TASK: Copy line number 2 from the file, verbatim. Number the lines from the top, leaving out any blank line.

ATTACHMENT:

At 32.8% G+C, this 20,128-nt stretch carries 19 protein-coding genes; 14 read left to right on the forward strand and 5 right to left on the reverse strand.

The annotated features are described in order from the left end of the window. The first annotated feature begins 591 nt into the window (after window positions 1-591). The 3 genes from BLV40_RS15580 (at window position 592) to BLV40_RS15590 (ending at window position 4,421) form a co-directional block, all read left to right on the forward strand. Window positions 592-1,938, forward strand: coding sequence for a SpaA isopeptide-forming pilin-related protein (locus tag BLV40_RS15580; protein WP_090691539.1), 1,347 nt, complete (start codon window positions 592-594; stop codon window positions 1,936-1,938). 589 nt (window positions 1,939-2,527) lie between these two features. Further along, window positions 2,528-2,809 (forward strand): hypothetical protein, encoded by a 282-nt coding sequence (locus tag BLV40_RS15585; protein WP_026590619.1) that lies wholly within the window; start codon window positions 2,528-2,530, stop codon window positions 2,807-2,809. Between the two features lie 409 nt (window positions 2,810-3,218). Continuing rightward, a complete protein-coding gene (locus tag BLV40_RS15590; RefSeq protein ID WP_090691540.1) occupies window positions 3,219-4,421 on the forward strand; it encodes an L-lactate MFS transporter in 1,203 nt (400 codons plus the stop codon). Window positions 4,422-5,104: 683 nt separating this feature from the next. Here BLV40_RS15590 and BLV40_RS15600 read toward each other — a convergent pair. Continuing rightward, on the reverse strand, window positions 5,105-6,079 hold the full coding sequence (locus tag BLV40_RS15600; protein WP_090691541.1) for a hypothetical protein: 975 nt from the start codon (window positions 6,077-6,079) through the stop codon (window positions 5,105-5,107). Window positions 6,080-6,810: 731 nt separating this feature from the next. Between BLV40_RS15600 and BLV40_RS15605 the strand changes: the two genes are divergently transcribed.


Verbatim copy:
The annotated features are described in order from the left end of the window. The first annotated feature begins 591 nt into the window (after window positions 1-591). The 3 genes from BLV40_RS15580 (at window position 592) to BLV40_RS15590 (ending at window position 4,421) form a co-directional block, all read left to right on the forward strand. Window positions 592-1,938, forward strand: coding sequence for a SpaA isopeptide-forming pilin-related protein (locus tag BLV40_RS15580; protein WP_090691539.1), 1,347 nt, complete (start codon window positions 592-594; stop codon window positions 1,936-1,938). 589 nt (window positions 1,939-2,527) lie between these two features. Further along, window positions 2,528-2,809 (forward strand): hypothetical protein, encoded by a 282-nt coding sequence (locus tag BLV40_RS15585; protein WP_026590619.1) that lies wholly within the window; start codon window positions 2,528-2,530, stop codon window positions 2,807-2,809. Between the two features lie 409 nt (window positions 2,810-3,218). Continuing rightward, a complete protein-coding gene (locus tag BLV40_RS15590; RefSeq protein ID WP_090691540.1) occupies window positions 3,219-4,421 on the forward strand; it encodes an L-lactate MFS transporter in 1,203 nt (400 codons plus the stop codon). Window positions 4,422-5,104: 683 nt separating this feature from the next. Here BLV40_RS15590 and BLV40_RS15600 read toward each other — a convergent pair. Continuing rightward, on the reverse strand, window positions 5,105-6,079 hold the full coding sequence (locus tag BLV40_RS15600; protein WP_090691541.1) for a hypothetical protein: 975 nt from the start codon (window positions 6,077-6,079) through the stop codon (window positions 5,105-5,107). Window positions 6,080-6,810: 731 nt separating this feature from the next. Between BLV40_RS15600 and BLV40_RS15605 the strand changes: the two genes are divergently transcribed.